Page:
My elite benefits were truly useful on my second economy cabin flight. Miami to San Juan is only a two-hour flight, however, the aircraft was an older Boeing 737 without any in-flight entertainment.
On this leg I paid $14 to upgrade to Main Cabin Extra, specifically, seat 15A which is arguably the best seat on the entire plane. I had ample legroom, an open seat next to me, and priority benefits. I do regret paying the $14 surcharge as it turned out that both exit rows went unsold until ten minutes prior to boarding. Essentially, I could have had 15A for nothing if I would have waited. I did, however, avoid the $3 upcharge when I switched to 15C at check-in. Again, I earned 50% more miles at Alaska Airlines.
Priority boarding also came in handy. I arrived at the gate five minutes prior to the scheduled boarding time, however, boarding had begun and group 2 was well on their way. I used the Priority AAccess lane to bypass the grueling line that snaked around the gate area.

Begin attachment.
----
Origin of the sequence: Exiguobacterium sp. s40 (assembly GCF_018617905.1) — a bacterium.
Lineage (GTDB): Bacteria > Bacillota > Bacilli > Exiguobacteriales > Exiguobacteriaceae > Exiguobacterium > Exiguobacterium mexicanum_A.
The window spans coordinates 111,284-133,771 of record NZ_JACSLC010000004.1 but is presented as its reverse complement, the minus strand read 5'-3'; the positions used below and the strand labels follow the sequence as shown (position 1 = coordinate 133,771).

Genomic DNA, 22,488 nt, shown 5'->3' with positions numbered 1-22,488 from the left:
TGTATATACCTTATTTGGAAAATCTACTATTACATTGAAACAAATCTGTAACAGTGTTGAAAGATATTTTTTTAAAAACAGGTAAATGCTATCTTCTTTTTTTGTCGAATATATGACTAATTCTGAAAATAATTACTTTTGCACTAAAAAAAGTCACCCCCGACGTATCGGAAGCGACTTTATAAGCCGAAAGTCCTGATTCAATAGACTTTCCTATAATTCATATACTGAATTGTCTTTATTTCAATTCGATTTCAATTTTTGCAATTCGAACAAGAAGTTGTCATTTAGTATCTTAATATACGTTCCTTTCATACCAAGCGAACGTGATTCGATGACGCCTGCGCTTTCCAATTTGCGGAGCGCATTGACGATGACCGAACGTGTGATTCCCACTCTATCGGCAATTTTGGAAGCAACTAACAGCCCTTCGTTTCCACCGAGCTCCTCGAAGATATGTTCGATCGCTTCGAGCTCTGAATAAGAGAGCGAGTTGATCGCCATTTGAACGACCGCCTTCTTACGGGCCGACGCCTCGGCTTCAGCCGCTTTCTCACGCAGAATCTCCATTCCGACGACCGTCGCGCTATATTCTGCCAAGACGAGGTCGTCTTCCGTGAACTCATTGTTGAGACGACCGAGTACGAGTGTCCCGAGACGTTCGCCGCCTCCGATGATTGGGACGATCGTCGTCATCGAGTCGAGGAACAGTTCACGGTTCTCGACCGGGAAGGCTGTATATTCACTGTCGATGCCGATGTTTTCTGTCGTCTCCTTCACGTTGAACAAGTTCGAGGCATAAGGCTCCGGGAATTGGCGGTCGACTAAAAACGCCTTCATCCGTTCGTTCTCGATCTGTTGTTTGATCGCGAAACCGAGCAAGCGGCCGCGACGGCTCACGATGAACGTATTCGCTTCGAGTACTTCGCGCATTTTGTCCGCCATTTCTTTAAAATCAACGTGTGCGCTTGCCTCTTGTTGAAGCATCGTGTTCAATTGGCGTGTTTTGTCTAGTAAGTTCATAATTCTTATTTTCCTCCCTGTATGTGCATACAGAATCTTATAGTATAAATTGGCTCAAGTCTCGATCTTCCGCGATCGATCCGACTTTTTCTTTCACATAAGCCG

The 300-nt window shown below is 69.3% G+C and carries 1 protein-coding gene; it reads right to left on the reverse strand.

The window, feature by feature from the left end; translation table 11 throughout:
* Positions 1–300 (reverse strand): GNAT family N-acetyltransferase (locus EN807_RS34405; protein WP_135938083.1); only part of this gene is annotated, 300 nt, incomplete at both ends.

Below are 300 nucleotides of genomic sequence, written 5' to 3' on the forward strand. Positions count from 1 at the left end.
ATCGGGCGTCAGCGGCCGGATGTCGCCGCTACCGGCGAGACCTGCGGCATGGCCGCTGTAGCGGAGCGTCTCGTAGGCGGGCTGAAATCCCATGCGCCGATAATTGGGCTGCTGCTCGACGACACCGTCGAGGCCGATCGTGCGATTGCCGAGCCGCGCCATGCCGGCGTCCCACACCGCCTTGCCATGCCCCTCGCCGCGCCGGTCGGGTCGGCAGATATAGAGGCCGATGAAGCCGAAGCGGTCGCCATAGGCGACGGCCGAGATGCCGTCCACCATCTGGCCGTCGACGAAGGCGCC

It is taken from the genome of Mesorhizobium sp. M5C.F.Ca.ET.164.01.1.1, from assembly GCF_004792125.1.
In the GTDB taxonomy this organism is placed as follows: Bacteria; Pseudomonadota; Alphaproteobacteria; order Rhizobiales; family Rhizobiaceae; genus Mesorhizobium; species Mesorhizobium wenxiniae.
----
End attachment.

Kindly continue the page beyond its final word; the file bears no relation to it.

It might appear that airline loyalty programs don’t have much to offer anymore. Airlines continue to devalue how much points or miles are worth and American just announced plans to go revenue based. I still managed to find some good in my programs. American Airlines and Alaska Airlines are two pretty good friends and that means added benefits for passengers and elites.
It’s important to note that if you’re traveling on American, your elite status at Alaska Air is valued on American. The same applies for AA elites, if you’re elite at American, your status is valued on Alaska Air. Just make sure to enter your correct loyalty information the next time you fly.